Part of the reason of the success of China’s fintech revolution, the experts believe, is the permissive attitude of the Chinese government regulations. The boundaries are definitely there but enough room for creative and imaginative growth exists within the allocated space.
The new branch – the blockchain technology – will possibly thrive within the boundaries set by the Chinese regulations. These boundaries may adjust from time to time depending on the requirement.
This flexibility in attitude will be more in demand next year. — Mark Zuckerberg, in his arguments at the congressional hearing, said that China would develop digital currency before the U.S. and replace the U.S. dollar as the dominant global currency.
This was an artificially bloated argument because at any time in the foreseeable future DCEP cannot gain the clout to displace the US Dollar.
Why China’s Digital Currency Is a ‘Wake-Up Call’ for the U.S. – Naomi Xu Elegant
Fortune, 1 November 2019
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In the context of digital currencies, it would be useful to have a look at a paper issued by IMF:
The Rise of Digital Money – Tobias Adrian and Tommaso Mancini-Griffoli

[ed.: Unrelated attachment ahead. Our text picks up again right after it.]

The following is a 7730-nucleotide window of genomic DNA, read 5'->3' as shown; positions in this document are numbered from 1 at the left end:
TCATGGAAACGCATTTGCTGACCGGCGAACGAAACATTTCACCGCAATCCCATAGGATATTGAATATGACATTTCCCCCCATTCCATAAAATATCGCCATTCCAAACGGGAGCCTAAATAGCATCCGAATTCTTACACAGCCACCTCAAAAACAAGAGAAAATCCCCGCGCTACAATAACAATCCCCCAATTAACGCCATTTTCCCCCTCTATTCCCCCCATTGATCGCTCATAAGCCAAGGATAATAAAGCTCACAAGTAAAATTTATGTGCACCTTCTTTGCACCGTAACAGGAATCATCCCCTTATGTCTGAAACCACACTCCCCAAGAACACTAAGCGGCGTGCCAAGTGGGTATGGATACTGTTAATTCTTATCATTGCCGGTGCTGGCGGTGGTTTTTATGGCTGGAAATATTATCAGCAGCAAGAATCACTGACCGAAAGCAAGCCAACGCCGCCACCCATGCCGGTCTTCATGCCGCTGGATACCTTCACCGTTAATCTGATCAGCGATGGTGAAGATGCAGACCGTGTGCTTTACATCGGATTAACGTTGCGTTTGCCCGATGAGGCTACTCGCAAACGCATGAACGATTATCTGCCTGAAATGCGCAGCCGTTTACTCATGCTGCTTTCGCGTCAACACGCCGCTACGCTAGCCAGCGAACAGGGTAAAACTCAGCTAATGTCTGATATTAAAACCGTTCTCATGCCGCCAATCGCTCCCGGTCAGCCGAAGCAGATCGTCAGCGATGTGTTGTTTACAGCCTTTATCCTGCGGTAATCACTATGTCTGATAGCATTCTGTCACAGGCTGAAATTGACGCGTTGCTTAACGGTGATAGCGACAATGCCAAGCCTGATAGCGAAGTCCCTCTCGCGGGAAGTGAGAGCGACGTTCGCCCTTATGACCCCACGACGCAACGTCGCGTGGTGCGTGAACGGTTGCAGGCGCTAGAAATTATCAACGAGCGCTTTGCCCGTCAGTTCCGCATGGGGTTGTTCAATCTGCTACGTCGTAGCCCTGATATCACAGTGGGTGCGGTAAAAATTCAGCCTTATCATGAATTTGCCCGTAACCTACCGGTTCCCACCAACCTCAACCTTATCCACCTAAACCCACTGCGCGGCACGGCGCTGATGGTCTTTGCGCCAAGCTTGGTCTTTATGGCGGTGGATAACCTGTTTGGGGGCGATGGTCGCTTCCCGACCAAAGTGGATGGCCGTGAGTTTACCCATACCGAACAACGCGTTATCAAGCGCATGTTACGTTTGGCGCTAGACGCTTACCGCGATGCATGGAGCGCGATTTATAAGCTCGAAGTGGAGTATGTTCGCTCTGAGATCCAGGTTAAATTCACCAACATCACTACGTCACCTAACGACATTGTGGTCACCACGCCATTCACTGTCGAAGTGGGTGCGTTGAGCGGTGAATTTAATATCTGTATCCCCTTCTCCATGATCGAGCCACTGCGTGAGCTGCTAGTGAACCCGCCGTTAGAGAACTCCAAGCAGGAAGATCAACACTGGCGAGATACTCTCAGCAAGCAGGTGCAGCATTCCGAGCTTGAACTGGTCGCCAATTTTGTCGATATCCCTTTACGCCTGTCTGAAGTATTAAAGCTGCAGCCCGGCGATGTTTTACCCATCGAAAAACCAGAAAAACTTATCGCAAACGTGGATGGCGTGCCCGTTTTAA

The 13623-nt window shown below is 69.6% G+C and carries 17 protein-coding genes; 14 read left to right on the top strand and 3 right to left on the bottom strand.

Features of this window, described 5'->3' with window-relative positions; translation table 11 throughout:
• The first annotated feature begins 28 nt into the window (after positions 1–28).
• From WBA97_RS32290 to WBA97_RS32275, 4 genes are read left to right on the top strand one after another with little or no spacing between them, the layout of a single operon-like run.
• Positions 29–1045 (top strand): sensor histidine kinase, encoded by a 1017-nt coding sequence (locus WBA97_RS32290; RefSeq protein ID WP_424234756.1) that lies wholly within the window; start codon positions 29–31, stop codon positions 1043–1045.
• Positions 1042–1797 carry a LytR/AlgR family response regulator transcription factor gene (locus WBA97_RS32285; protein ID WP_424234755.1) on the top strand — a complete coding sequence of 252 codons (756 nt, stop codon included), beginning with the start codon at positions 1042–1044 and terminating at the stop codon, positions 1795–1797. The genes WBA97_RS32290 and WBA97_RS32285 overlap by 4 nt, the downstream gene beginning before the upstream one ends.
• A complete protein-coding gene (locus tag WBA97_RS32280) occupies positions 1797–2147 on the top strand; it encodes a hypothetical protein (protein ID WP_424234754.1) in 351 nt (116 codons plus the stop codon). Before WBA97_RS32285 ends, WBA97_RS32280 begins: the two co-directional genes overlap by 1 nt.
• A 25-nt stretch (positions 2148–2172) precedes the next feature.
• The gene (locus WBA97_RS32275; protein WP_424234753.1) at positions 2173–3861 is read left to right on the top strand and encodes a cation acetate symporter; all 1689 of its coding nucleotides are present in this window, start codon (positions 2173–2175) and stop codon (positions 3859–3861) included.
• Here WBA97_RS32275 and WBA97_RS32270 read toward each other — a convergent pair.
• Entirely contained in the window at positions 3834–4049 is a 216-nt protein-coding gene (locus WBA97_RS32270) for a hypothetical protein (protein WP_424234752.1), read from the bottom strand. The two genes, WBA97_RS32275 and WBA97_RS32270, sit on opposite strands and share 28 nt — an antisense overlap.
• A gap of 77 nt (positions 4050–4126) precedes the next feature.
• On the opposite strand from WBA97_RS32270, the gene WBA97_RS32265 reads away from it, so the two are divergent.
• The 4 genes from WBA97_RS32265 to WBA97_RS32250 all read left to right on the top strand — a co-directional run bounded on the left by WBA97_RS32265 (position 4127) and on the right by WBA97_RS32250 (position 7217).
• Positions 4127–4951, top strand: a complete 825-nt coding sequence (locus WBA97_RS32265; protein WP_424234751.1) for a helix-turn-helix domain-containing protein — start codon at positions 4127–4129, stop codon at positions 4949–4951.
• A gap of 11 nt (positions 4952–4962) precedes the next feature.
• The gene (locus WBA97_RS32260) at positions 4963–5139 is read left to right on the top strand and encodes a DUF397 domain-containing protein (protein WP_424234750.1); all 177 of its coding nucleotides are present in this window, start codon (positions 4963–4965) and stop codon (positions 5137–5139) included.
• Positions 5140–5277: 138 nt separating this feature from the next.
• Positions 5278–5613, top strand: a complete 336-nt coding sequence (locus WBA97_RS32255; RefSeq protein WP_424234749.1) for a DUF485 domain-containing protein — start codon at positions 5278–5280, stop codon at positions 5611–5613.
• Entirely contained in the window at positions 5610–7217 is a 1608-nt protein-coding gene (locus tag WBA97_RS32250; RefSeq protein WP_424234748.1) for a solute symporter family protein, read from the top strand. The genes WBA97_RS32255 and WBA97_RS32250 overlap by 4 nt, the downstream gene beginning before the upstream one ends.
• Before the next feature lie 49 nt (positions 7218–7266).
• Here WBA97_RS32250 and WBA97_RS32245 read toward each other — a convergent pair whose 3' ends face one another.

IMF, July 2019
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DCEP and Libra will compete, at first in their own spheres and later in the clash to snatch the space from each other. This is inevitable.
At this moment, the most important thing to note for Central Asia is that no matter how the currency tussle pans out, the blockchain technology, which together with P2P networking has uses far beyond the mining of cryptos, is within their reach.
This is for the simple reason that blockchain technology requires exorbitant volumes of electricity and Central Asia, with its plenty of wind and sunshine, can generate cheap electricity for blockchain technology.
Some countries in the region are mindful of this fact already but to make some meaningful headway there is the need for joint work. /// nCa, 20 November 2019
To be continued . . .